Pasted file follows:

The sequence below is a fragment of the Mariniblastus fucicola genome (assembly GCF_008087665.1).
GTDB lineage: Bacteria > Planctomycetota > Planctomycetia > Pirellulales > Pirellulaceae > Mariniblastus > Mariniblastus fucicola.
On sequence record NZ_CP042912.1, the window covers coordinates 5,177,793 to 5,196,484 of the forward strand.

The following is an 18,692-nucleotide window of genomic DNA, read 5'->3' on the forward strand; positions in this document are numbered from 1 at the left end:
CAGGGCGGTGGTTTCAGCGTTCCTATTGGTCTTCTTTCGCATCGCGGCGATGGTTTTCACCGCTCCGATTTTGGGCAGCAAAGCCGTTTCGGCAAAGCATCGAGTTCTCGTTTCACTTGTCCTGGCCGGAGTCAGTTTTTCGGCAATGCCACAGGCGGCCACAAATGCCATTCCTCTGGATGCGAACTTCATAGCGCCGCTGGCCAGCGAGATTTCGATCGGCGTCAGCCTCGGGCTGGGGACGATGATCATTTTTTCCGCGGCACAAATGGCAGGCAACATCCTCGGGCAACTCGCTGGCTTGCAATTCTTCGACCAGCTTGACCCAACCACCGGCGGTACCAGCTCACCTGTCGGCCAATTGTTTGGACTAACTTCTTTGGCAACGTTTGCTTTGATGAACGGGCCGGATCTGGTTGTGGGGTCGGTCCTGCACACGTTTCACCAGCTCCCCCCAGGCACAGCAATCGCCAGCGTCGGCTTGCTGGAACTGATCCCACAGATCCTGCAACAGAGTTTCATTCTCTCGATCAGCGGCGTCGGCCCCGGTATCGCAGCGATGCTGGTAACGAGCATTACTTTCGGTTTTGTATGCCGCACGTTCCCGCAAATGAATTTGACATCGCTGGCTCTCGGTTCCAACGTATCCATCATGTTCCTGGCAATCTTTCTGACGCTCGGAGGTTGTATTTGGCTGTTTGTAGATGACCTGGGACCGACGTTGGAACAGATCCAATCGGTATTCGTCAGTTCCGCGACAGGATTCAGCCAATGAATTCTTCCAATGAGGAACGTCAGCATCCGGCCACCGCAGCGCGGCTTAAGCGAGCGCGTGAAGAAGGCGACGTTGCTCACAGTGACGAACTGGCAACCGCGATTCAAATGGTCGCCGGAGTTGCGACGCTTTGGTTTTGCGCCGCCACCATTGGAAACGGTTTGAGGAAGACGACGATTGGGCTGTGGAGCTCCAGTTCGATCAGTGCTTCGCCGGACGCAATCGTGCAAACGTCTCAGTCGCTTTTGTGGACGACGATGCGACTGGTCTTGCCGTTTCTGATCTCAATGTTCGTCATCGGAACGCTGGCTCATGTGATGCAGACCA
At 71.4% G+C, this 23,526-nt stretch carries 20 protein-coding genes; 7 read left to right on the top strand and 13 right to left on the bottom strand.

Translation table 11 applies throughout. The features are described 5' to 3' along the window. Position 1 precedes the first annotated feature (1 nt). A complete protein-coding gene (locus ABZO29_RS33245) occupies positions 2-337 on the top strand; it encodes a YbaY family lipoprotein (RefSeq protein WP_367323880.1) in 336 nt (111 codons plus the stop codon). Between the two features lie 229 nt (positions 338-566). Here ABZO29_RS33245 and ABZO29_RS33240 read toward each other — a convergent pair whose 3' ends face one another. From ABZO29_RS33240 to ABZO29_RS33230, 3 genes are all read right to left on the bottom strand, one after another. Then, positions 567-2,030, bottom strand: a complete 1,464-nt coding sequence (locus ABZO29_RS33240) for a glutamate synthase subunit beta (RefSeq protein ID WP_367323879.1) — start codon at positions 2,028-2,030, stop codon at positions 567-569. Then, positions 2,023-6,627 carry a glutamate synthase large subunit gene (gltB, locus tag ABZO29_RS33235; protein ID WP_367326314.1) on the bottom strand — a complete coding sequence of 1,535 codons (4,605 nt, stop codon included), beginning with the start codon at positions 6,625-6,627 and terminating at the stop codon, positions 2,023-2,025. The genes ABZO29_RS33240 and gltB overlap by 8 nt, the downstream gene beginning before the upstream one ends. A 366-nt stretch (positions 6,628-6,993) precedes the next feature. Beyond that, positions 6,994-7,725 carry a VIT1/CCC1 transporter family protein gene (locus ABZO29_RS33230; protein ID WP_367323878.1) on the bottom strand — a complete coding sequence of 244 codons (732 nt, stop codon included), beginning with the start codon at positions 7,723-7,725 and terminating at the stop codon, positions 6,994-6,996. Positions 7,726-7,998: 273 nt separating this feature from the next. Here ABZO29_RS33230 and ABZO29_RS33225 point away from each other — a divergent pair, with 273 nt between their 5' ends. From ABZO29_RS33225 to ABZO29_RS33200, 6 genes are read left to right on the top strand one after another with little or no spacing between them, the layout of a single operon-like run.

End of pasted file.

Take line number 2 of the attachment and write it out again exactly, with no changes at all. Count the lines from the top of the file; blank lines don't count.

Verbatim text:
GTDB lineage: Bacteria > Planctomycetota > Planctomycetia > Pirellulales > Pirellulaceae > Mariniblastus > Mariniblastus fucicola.